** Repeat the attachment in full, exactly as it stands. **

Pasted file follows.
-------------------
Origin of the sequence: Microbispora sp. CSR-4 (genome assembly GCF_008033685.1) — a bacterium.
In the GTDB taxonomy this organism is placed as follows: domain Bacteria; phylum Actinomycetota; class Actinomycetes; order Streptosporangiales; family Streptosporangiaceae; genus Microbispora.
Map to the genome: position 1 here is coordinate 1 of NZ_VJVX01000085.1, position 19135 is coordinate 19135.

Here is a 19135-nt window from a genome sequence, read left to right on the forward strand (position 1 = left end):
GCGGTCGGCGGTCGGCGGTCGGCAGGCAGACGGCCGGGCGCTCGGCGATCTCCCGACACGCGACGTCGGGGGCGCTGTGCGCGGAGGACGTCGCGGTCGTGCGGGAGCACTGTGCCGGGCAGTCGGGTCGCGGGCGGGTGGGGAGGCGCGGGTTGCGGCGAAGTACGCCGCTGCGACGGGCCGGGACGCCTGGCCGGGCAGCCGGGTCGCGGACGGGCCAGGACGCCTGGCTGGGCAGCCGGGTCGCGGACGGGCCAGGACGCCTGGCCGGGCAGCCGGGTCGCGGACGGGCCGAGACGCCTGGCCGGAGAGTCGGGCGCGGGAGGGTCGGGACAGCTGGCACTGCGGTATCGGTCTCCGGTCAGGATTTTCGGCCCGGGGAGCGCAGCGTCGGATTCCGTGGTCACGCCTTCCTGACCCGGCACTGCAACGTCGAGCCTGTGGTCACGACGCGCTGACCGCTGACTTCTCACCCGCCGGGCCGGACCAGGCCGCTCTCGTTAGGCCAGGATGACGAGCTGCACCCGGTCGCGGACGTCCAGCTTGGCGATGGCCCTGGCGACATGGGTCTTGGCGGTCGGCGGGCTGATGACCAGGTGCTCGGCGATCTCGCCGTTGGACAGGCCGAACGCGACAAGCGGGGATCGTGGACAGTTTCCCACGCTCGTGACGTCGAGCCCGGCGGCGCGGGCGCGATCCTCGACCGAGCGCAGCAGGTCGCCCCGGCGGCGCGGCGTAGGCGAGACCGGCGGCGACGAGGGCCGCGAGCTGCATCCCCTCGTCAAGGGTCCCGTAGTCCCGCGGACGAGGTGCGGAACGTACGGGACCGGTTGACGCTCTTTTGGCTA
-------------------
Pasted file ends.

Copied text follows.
Origin of the sequence: Microbispora sp. CSR-4 (genome assembly GCF_008033685.1) — a bacterium.
In the GTDB taxonomy this organism is placed as follows: domain Bacteria; phylum Actinomycetota; class Actinomycetes; order Streptosporangiales; family Streptosporangiaceae; genus Microbispora.
Map to the genome: position 1 here is coordinate 1 of NZ_VJVX01000085.1, position 19135 is coordinate 19135.

Here is a 19135-nt window from a genome sequence, read left to right on the forward strand (position 1 = left end):
GCGGTCGGCGGTCGGCGGTCGGCAGGCAGACGGCCGGGCGCTCGGCGATCTCCCGACACGCGACGTCGGGGGCGCTGTGCGCGGAGGACGTCGCGGTCGTGCGGGAGCACTGTGCCGGGCAGTCGGGTCGCGGGCGGGTGGGGAGGCGCGGGTTGCGGCGAAGTACGCCGCTGCGACGGGCCGGGACGCCTGGCCGGGCAGCCGGGTCGCGGACGGGCCAGGACGCCTGGCTGGGCAGCCGGGTCGCGGACGGGCCAGGACGCCTGGCCGGGCAGCCGGGTCGCGGACGGGCCGAGACGCCTGGCCGGAGAGTCGGGCGCGGGAGGGTCGGGACAGCTGGCACTGCGGTATCGGTCTCCGGTCAGGATTTTCGGCCCGGGGAGCGCAGCGTCGGATTCCGTGGTCACGCCTTCCTGACCCGGCACTGCAACGTCGAGCCTGTGGTCACGACGCGCTGACCGCTGACTTCTCACCCGCCGGGCCGGACCAGGCCGCTCTCGTTAGGCCAGGATGACGAGCTGCACCCGGTCGCGGACGTCCAGCTTGGCGATGGCCCTGGCGACATGGGTCTTGGCGGTCGGCGGGCTGATGACCAGGTGCTCGGCGATCTCGCCGTTGGACAGGCCGAACGCGACAAGCGGGGATCGTGGACAGTTTCCCACGCTCGTGACGTCGAGCCCGGCGGCGCGGGCGCGATCCTCGACCGAGCGCAGCAGGTCGCCCCGGCGGCGCGGCGTAGGCGAGACCGGCGGCGACGAGGGCCGCGAGCTGCATCCCCTCGTCAAGGGTCCCGTAGTCCCGCGGACGAGGTGCGGAACGTACGGGACCGGTTGACGCTCTTTTGGCTA